Challenges of the Use of the Armed Forces in Support of the Peruvian National Police for Citizen Security

This article is included in the publication Ambiente Estratégico 2022: Seguridad, Desarrollo y Defensa Nacional.


Citizen security is the responsibility of society as a whole, involving not only state entities, but also private enterprise and even the organized community. This effort should converge in the achievement of living in harmony, enabling the development of daily activities normally. In this context, this article analyzes the response capacity of the Armed Forces (FF. AA.) to support the Peruvian National Police (PNP) in citizen security. The problem encountered is that the FF. AA. have capabilities for war, which must be adequate if effective support is to be provided. If the problem is not mitigated, it is likely that the operations of the Armed Forces produce negative effects on the population in relation to human rights, as well as that planners and participants are subject to judicial problems. In this regard, it is important to create an operational environment with adequate legal standards and a military force with optimal capabilities.

Keywords: State, Crime, Norms, Response Capacity, Citizen Security.


The problems addressed in this article focus on improving the capabilities of the Armed Forces (FF. AA.), which have not yet reached an optimal level that allows them to react efficiently to any crisis that threatens citizen security. To this end, the available regulations, the type of equipment and the level of training, instruction and training of military personnel for the planning and conduct of military actions in support of the control of citizen security will be analyzed. In this regard, although the legal framework exists for the use of force by the armed institutions, it presents gaps that must be resolved in order for the Armed Forces carry out effective operations in support of the Peruvian National Police (PNP) in the field of citizen security.

Additionally, the FF. AA. are organized and equipped to respond to a crisis or emergency situation affecting the Peruvian State. However, due to the complex situations of recent years, these skills must be modified, and their lethality decreased if the FF. AA. get involved in citizen security. Although certain elements of the armed institutions have experience in the use of force to maintain public order, it is necessary that military personnel be properly trained in intervention and treatment actions with the population. They should also receive practical training on crowd control techniques in violent actions. Therefore, it is necessary to standardize intervention procedures in coordination with the PNP and, additionally, the Armed Forces and the PNP carry out joint planning that allows them to strengthen and integrate their capacities and, therefore, reduce their weaknesses.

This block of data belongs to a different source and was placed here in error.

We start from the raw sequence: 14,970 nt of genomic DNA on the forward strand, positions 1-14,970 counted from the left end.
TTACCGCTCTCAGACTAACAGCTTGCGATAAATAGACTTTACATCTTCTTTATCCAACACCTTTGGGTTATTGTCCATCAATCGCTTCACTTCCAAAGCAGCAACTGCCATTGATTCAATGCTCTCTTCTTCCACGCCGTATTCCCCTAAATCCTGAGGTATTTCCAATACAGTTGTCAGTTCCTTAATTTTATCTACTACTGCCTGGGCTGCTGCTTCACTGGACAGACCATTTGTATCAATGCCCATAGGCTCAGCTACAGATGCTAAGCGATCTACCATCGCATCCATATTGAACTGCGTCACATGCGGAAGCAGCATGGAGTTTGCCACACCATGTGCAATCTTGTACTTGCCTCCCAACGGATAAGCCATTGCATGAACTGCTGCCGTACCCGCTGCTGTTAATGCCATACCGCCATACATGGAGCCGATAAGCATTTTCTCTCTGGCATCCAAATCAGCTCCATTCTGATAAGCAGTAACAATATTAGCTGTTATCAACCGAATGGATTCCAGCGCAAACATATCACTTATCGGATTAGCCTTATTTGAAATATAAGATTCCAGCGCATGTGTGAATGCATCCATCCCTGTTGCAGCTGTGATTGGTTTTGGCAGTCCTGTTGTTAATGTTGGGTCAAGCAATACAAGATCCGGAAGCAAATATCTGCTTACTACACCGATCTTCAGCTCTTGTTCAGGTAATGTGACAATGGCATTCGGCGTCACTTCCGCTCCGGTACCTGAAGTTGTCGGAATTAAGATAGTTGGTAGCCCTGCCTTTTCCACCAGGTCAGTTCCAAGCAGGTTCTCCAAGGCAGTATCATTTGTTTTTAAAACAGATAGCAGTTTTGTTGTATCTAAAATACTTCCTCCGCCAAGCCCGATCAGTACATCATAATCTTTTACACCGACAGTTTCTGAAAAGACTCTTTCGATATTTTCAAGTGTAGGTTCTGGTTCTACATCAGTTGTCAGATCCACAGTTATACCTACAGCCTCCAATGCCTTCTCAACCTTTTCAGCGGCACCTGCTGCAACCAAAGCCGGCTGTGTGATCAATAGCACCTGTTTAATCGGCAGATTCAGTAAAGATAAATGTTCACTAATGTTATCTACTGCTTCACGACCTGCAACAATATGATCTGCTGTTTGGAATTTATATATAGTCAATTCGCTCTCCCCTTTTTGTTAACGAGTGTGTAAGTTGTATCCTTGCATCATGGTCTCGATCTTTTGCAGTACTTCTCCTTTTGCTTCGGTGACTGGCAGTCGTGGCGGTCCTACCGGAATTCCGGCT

National Security and Defense in the Region

The definition of the international order, globalization and the various processes of transnational integration have changed the concepts of security and defence at the international, regional and national levels. Security and defence have different definitions.

Defense is the action or set of actions capable of providing and maintaining the feeling of security in society; on the other hand, security is a Constitutional Right of the human being and the State, valid in all countries and constitutes, together with justice and the common welfare, one of the three purposes of the State.[1]

Living in security is a right and a basic need of citizens that the State must guarantee permanently, as threats and conflicts are increasingly complex. Likewise, new forms of transnational conflicts and threats are emerging, which violate and affect the normal development of the population’s activities.[2]

The security of citizens has overflowed into society. Common and organized crime are systematically gaining ground. In many Latin American countries, the capacity of police or similar agencies has reached the limit of crime control. In this context, the Armed Forces are also participating in the control of citizen security.[3] While there are different opinions about the roles played by the FF. AA., its use in the fight against organized crime gives rise to debates and controversies. The participation of the Armed Forces on issues of citizen security has had an acceptable impact on the population, managing to reduce crime rates in some Latin American countries.

In other countries of Latin America or Europe, the FF. AA. have expanded their radius of action in matters of public security. Globalization has accentuated the problem of transnational criminal actors operating within national borders and, in this sense, it has been necessary to use military force by adapting the regulations on the use of force.[4]

Police forces have proven insufficient in different parts of the country. Therefore, their response capacity has been diminished, which would be aggravated by the other emerging challenges and threats that may arise. In Latin America, the Armed Forces are filling this gap, as is the case in El Salvador. In that country, the Armed Forces have been designed with regulated capacities to confront organized crime; Consequently, they have had to reduce their lethal effect for greater control purposes and have only been used for emergency cases.